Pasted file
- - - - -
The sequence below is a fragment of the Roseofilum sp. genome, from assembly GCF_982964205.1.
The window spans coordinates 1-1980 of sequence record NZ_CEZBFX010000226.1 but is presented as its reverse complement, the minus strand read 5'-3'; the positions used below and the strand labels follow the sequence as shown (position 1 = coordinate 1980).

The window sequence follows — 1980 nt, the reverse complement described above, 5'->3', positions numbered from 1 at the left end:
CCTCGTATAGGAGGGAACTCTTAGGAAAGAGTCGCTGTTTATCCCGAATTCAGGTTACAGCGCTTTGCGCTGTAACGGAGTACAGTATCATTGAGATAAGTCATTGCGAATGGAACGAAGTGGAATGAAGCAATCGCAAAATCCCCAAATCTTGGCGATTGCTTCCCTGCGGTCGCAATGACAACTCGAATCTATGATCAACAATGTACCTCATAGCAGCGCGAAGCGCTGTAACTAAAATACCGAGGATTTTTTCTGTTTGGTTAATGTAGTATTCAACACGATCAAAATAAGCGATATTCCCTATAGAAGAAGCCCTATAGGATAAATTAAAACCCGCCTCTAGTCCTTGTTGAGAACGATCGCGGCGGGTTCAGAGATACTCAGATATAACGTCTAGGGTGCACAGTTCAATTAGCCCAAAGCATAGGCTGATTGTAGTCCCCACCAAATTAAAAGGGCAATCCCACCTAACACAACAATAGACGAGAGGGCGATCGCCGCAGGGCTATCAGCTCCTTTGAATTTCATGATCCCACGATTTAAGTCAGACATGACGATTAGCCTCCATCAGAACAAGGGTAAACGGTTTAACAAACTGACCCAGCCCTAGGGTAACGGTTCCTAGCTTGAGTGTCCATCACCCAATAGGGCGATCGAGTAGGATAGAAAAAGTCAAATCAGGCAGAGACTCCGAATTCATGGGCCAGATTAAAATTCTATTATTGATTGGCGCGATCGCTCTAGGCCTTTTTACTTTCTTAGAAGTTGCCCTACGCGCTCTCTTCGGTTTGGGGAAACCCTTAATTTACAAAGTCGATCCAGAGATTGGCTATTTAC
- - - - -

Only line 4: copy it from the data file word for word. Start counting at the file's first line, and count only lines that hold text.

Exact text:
CCTCGTATAGGAGGGAACTCTTAGGAAAGAGTCGCTGTTTATCCCGAATTCAGGTTACAGCGCTTTGCGCTGTAACGGAGTACAGTATCATTGAGATAAGTCATTGCGAATGGAACGAAGTGGAATGAAGCAATCGCAAAATCCCCAAATCTTGGCGATTGCTTCCCTGCGGTCGCAATGACAACTCGAATCTATGATCAACAATGTACCTCATAGCAGCGCGAAGCGCTGTAACTAAAATACCGAGGATTTTTTCTGTTTGGTTAATGTAGTATTCAACACGATCAAAATAAGCGATATTCCCTATAGAAGAAGCCCTATAGGATAAATTAAAACCCGCCTCTAGTCCTTGTTGAGAACGATCGCGGCGGGTTCAGAGATACTCAGATATAACGTCTAGGGTGCACAGTTCAATTAGCCCAAAGCATAGGCTGATTGTAGTCCCCACCAAATTAAAAGGGCAATCCCACCTAACACAACAATAGACGAGAGGGCGATCGCCGCAGGGCTATCAGCTCCTTTGAATTTCATGATCCCACGATTTAAGTCAGACATGACGATTAGCCTCCATCAGAACAAGGGTAAACGGTTTAACAAACTGACCCAGCCCTAGGGTAACGGTTCCTAGCTTGAGTGTCCATCACCCAATAGGGCGATCGAGTAGGATAGAAAAAGTCAAATCAGGCAGAGACTCCGAATTCATGGGCCAGATTAAAATTCTATTATTGATTGGCGCGATCGCTCTAGGCCTTTTTACTTTCTTAGAAGTTGCCCTACGCGCTCTCTTCGGTTTGGGGAAACCCTTAATTTACAAAGTCGATCCAGAGATTGGCTATTTAC